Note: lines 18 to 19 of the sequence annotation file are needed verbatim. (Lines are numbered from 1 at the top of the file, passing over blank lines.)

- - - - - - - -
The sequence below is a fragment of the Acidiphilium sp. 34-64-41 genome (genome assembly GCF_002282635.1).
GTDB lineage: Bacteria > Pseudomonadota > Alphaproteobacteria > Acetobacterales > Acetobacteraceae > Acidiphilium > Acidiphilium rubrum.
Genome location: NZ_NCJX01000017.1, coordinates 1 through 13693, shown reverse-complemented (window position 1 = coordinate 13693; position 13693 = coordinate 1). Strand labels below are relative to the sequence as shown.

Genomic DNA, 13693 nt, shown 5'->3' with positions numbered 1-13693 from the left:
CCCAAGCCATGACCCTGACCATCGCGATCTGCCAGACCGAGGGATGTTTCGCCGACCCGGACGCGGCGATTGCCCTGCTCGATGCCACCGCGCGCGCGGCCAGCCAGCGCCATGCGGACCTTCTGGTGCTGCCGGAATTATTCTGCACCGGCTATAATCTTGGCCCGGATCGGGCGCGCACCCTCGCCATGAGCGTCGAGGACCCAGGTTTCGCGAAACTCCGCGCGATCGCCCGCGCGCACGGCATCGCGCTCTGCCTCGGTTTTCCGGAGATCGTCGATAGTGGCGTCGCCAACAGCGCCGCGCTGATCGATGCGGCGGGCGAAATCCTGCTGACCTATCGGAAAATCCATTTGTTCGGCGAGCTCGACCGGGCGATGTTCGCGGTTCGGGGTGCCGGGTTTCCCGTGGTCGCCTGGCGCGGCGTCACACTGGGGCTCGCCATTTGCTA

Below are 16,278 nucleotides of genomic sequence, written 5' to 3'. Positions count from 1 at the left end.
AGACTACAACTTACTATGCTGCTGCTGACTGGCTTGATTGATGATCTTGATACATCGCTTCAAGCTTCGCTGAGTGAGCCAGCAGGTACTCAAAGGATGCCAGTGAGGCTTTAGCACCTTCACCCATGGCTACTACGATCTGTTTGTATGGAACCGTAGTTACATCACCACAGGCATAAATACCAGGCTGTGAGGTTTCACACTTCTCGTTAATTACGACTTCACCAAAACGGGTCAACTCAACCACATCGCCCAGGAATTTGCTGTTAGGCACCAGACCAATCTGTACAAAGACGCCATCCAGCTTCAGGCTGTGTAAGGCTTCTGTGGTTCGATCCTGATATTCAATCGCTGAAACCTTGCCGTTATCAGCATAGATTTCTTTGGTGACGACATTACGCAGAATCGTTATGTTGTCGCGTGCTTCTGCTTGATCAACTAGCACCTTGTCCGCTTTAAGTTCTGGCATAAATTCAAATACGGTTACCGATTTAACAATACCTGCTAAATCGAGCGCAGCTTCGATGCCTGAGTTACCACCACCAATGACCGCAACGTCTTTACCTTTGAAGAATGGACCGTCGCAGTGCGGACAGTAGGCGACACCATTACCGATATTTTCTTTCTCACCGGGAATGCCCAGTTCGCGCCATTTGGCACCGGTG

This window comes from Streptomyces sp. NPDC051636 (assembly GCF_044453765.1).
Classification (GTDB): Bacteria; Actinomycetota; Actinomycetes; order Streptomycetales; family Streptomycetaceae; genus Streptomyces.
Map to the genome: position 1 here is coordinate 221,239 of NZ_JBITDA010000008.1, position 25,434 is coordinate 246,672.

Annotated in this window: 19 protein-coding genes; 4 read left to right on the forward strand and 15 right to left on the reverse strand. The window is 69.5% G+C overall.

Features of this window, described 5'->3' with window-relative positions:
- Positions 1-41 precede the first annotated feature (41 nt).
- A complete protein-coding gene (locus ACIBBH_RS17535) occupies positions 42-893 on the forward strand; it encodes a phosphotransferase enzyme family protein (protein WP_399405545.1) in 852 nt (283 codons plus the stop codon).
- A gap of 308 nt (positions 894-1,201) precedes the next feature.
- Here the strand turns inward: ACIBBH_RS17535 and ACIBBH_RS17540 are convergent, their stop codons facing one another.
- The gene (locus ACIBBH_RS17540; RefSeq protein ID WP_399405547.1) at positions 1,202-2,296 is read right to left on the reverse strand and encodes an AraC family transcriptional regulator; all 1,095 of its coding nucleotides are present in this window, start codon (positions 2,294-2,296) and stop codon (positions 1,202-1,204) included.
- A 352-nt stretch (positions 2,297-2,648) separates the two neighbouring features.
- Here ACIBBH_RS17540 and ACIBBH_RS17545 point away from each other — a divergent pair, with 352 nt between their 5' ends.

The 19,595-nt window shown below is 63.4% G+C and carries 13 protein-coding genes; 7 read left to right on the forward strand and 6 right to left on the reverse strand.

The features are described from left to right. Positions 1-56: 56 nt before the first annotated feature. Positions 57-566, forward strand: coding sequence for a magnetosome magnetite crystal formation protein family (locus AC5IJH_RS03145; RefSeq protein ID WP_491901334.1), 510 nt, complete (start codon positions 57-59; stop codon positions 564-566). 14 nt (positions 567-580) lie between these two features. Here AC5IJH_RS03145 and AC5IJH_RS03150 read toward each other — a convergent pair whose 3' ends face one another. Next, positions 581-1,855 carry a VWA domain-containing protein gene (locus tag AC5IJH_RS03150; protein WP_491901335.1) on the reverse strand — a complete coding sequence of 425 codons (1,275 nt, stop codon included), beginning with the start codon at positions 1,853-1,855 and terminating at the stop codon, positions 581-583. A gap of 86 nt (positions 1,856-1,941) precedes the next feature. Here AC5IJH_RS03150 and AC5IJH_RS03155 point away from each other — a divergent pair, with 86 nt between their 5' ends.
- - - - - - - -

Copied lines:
- A 352-nt stretch (positions 2,297-2,648) separates the two neighbouring features.
- Here ACIBBH_RS17540 and ACIBBH_RS17545 point away from each other — a divergent pair, with 352 nt between their 5' ends.